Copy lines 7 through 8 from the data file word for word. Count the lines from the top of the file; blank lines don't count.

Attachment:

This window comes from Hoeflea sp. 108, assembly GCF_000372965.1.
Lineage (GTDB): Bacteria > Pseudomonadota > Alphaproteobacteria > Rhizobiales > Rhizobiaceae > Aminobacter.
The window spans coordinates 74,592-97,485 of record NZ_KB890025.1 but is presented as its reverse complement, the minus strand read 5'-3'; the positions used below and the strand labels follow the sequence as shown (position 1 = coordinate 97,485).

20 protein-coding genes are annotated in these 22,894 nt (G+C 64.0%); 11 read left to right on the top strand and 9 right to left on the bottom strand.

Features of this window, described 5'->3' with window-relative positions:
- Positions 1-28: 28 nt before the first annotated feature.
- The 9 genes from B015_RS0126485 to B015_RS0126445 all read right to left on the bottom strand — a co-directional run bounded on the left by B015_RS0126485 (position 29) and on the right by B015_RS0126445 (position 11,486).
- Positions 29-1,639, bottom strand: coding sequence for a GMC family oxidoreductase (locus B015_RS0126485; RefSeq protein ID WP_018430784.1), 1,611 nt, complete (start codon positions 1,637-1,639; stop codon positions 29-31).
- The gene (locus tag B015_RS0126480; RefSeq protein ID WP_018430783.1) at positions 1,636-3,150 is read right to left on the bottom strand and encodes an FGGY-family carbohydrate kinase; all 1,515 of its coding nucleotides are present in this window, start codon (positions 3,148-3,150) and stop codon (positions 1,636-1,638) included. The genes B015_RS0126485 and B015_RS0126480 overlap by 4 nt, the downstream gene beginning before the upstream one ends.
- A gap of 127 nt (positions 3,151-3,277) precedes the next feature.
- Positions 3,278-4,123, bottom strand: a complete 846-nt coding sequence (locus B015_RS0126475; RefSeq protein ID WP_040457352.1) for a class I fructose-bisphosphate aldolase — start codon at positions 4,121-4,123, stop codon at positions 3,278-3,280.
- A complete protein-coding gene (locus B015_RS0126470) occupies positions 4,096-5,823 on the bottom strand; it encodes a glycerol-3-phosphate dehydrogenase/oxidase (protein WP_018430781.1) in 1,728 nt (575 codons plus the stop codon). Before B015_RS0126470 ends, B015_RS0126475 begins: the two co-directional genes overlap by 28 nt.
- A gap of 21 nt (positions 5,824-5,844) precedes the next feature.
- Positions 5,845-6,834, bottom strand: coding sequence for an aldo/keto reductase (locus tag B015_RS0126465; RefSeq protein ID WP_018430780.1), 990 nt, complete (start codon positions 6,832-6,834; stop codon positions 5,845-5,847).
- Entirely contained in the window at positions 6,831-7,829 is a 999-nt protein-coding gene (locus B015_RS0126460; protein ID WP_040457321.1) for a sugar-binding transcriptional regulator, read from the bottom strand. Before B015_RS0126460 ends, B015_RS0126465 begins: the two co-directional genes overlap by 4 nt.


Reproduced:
- The 9 genes from B015_RS0126485 to B015_RS0126445 all read right to left on the bottom strand — a co-directional run bounded on the left by B015_RS0126485 (position 29) and on the right by B015_RS0126445 (position 11,486).
- Positions 29-1,639, bottom strand: coding sequence for a GMC family oxidoreductase (locus B015_RS0126485; RefSeq protein ID WP_018430784.1), 1,611 nt, complete (start codon positions 1,637-1,639; stop codon positions 29-31).